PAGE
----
The route guidance was capable of saying the names of streets for upcoming turns, and showed large, easy-to-read graphics to explain upcoming maneuvers. The 6.1-inch LCD had room for a dual-map display, so I could have one map zoomed in and the other showing more of the surrounding roads, useful for finding traffic problems farther out.
Toyota has improved its voice command substantially in the Camry, as well. When I activated the system, a list of available commands popped up on the LCD, a useful helper. The system did well understanding addresses for navigation, and was even able to understand commands to play artists and albums. At least, that is, when the iPod connection was actually working.
A USB drive proved a more reliable audio source. The Camry XLE also came with satellite radio, as mentioned above, and HD Radio for FM broadcast. This new band for Toyota also had a button on the interface for tagging songs, which saves their information to a connected iPod, making it easy to find those songs in the iTunes store when the iPod is synced with a computer.
The audio system in the Camry XLE was an interesting bit of energy-efficient technology from JBL. Called GreenEdge, this system is supposed to produce robust audio without heavy power consumption. As such, JBL doesn't advertise the system's watts, a specification often used to tout the quality of a system.
Whatever its power, the sound coming through its 10 speakers was very well defined. Although not at the level of a really high-end audio system, it was certainly better than most car audio systems, and probably the best ever in a Camry. Playing music quietly, I found it was still easy to hear some of the more buried layers in a track. And the system did not skimp on the bass, giving a good punch to tracks with a lot of thump.
The available engines don't show the same drive for efficiency as the stereo. CNET's review car came with the most powerful option, a 3.5-liter V-6, which generates 268 horsepower and 248 pound-feet of torque. These numbers are not particularly impressive when competitive six-cylinder engines rate around 300 horsepower. Toyota continues to rely on its variable valve timing technology, not pushing into the more advanced efficiency technology being used by the competition.
But this engine did a fine job of moving the Camry. Over hills, merging into traffic, and maintaining freeway speeds, the power came in handy, driving the car with ease. The power gets to the front wheel through a six-speed automatic transmission, a unit that has become standard in Lexus and Toyota models. This transmission includes manual and sport modes, although the latter doesn't make a lot of sense for the Camry.
The ride quality felt very solid, the Camry trundling over bumps in the road with businesslike professionalism. It dealt with the jolts quickly, with minimal disturbance to the passenger compartment. This suspension was not soft, so the car did not wallow in tight turns.
Toyota made much of the new Camry's enhanced stability, so much that I had the opportunity earlier this year to compare it on an autocross course with the previous-generation model. The autocross consisted of a cone course with many tight turns and one straight long enough to get the car up to 50 mph. Although the improved stability was obvious, there was no mistaking the Camry for a Mini Cooper. Click here to read more about how the Camry fared on the autocross course.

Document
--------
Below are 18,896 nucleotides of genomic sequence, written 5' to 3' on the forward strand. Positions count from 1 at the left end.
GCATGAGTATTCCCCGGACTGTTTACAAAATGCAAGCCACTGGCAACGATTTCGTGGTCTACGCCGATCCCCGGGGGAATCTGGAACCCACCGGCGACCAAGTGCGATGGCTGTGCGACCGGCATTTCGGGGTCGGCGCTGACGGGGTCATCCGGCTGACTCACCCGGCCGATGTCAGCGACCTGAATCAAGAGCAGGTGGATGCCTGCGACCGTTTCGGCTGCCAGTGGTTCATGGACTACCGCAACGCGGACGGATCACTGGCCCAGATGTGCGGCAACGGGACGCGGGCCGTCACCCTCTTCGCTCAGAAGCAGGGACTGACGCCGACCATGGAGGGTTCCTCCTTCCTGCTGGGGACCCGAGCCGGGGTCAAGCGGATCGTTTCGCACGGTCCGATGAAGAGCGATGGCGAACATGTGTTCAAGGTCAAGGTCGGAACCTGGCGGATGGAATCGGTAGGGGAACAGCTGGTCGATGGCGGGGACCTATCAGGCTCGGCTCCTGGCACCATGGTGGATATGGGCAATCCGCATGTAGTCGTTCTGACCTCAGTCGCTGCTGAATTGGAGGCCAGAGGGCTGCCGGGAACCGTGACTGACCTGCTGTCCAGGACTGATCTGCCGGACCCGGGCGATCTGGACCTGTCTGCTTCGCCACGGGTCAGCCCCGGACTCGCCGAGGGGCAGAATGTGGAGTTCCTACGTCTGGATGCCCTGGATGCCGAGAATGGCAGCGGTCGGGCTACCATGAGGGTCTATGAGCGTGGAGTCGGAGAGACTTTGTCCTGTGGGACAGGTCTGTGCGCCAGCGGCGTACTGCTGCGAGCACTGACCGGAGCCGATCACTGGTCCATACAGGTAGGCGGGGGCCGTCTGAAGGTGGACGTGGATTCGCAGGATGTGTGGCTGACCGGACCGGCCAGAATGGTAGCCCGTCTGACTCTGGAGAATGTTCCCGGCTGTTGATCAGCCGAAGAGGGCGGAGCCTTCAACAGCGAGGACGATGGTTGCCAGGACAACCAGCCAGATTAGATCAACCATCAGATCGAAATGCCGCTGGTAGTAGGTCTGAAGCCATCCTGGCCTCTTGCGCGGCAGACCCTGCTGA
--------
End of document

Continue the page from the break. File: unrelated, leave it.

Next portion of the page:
The V-6 only gets 21 mpg city and 30 mpg highway, according to EPA estimates, while the available 2.5-liter four-cylinder gets 25 mpg city and 35 mpg highway. Neither engine shows remarkable fuel economy, but potential buyers should definitely consider the smaller engine. Although only making 178 horsepower, it is adequate for most needs.
Still, the choice that makes the most sense is the 2012 Camry Hybrid, which should average about 40 mpg. Its total system output is 200 horsepower, striking a good balance between the two gas-only engines. The Camry Hybrid can also be had in high XLE trim, with all the cabin electronics of the V-6 version.
The real highlight of the 2012 Toyota Camry XLE is the new cabin tech. The new app integration with Entune should have helped the car achieve a better score, but I had to downgrade it a little due to the connectivity problems I encountered. But the new voice command, navigation system, and JBL GreenEdge stereo help the overall score.
Although the six-speed automatic transmission and electric power-steering system are good for efficiency, the tired tech of the V-6 weighed down the performance tech score. The Camry Hybrid would have earned more points in this regard.
One last note: the Camry XLE with the V-6 engine is the most expensive model in the lineup, with the price of our car coming in well above $30,000. For that kind of money, models from premium marques such as Infiniti and Mercedes-Benz, and Toyota's own Lexus brand, become available.
|Model||2012 Toyota Camry|
|Power train||3.5-liter V-6 engine, 6-speed automatic transmission|
|EPA fuel economy||21 mpg city/30 mpg highway|
|Observed fuel economy||21.8 mpg|
|Navigation||Optional hard-drive-based navigation system with traffic data|
|Bluetooth phone support||Standard, contact list integration optional|
|Disc player||MP3 compatible single-CD player|
|MP3 player support||iPod integration|
|Other digital audio||Bluetooth streaming audio, USB drive, auxiliary input, satellite radio, HD Radio|
|Audio system||JBL GreenEdge 10-speaker audio system|
|Driver aids||Blind-spot detection, rearview camera|
|Price as tested||$33,372|